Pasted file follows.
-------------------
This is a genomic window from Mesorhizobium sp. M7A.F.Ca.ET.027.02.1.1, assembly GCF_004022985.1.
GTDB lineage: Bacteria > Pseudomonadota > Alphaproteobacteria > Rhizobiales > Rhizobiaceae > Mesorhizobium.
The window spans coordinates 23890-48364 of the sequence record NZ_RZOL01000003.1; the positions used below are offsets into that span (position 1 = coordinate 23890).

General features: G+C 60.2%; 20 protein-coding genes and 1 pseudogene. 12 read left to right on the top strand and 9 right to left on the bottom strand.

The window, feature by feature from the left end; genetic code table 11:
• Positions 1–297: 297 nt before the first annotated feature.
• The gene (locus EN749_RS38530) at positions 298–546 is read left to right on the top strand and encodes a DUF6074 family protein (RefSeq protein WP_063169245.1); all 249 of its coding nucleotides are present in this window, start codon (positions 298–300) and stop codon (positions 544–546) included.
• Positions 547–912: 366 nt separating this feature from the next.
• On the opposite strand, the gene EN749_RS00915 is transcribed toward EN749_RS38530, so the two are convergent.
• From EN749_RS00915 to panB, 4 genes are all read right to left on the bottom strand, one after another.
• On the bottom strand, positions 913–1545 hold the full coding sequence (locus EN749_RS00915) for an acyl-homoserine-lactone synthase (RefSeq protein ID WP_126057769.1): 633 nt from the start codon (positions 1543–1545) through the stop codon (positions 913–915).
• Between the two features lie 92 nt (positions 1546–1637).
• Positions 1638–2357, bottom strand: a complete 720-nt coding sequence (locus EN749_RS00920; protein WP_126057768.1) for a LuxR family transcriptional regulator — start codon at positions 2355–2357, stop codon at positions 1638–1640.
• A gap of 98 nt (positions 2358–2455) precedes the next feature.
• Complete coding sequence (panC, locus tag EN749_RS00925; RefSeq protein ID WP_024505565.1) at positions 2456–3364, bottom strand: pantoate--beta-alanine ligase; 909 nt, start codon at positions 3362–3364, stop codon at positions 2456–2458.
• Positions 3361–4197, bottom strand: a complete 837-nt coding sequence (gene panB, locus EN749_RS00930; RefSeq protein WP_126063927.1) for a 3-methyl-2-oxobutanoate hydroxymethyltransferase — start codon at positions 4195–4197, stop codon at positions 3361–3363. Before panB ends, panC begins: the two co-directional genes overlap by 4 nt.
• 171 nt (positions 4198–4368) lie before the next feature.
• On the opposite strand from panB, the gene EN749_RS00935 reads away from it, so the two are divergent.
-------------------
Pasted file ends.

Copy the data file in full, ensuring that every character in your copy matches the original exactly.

This is a genomic window from Mesorhizobium sp. M7A.F.Ca.ET.027.02.1.1, assembly GCF_004022985.1.
GTDB lineage: Bacteria > Pseudomonadota > Alphaproteobacteria > Rhizobiales > Rhizobiaceae > Mesorhizobium.
The window spans coordinates 23890-48364 of the sequence record NZ_RZOL01000003.1; the positions used below are offsets into that span (position 1 = coordinate 23890).

General features: G+C 60.2%; 20 protein-coding genes and 1 pseudogene. 12 read left to right on the top strand and 9 right to left on the bottom strand.

The window, feature by feature from the left end; genetic code table 11:
• Positions 1–297: 297 nt before the first annotated feature.
• The gene (locus EN749_RS38530) at positions 298–546 is read left to right on the top strand and encodes a DUF6074 family protein (RefSeq protein WP_063169245.1); all 249 of its coding nucleotides are present in this window, start codon (positions 298–300) and stop codon (positions 544–546) included.
• Positions 547–912: 366 nt separating this feature from the next.
• On the opposite strand, the gene EN749_RS00915 is transcribed toward EN749_RS38530, so the two are convergent.
• From EN749_RS00915 to panB, 4 genes are all read right to left on the bottom strand, one after another.
• On the bottom strand, positions 913–1545 hold the full coding sequence (locus EN749_RS00915) for an acyl-homoserine-lactone synthase (RefSeq protein ID WP_126057769.1): 633 nt from the start codon (positions 1543–1545) through the stop codon (positions 913–915).
• Between the two features lie 92 nt (positions 1546–1637).
• Positions 1638–2357, bottom strand: a complete 720-nt coding sequence (locus EN749_RS00920; protein WP_126057768.1) for a LuxR family transcriptional regulator — start codon at positions 2355–2357, stop codon at positions 1638–1640.
• A gap of 98 nt (positions 2358–2455) precedes the next feature.
• Complete coding sequence (panC, locus tag EN749_RS00925; RefSeq protein ID WP_024505565.1) at positions 2456–3364, bottom strand: pantoate--beta-alanine ligase; 909 nt, start codon at positions 3362–3364, stop codon at positions 2456–2458.
• Positions 3361–4197, bottom strand: a complete 837-nt coding sequence (gene panB, locus EN749_RS00930; RefSeq protein WP_126063927.1) for a 3-methyl-2-oxobutanoate hydroxymethyltransferase — start codon at positions 4195–4197, stop codon at positions 3361–3363. Before panB ends, panC begins: the two co-directional genes overlap by 4 nt.
• 171 nt (positions 4198–4368) lie before the next feature.
• On the opposite strand from panB, the gene EN749_RS00935 reads away from it, so the two are divergent.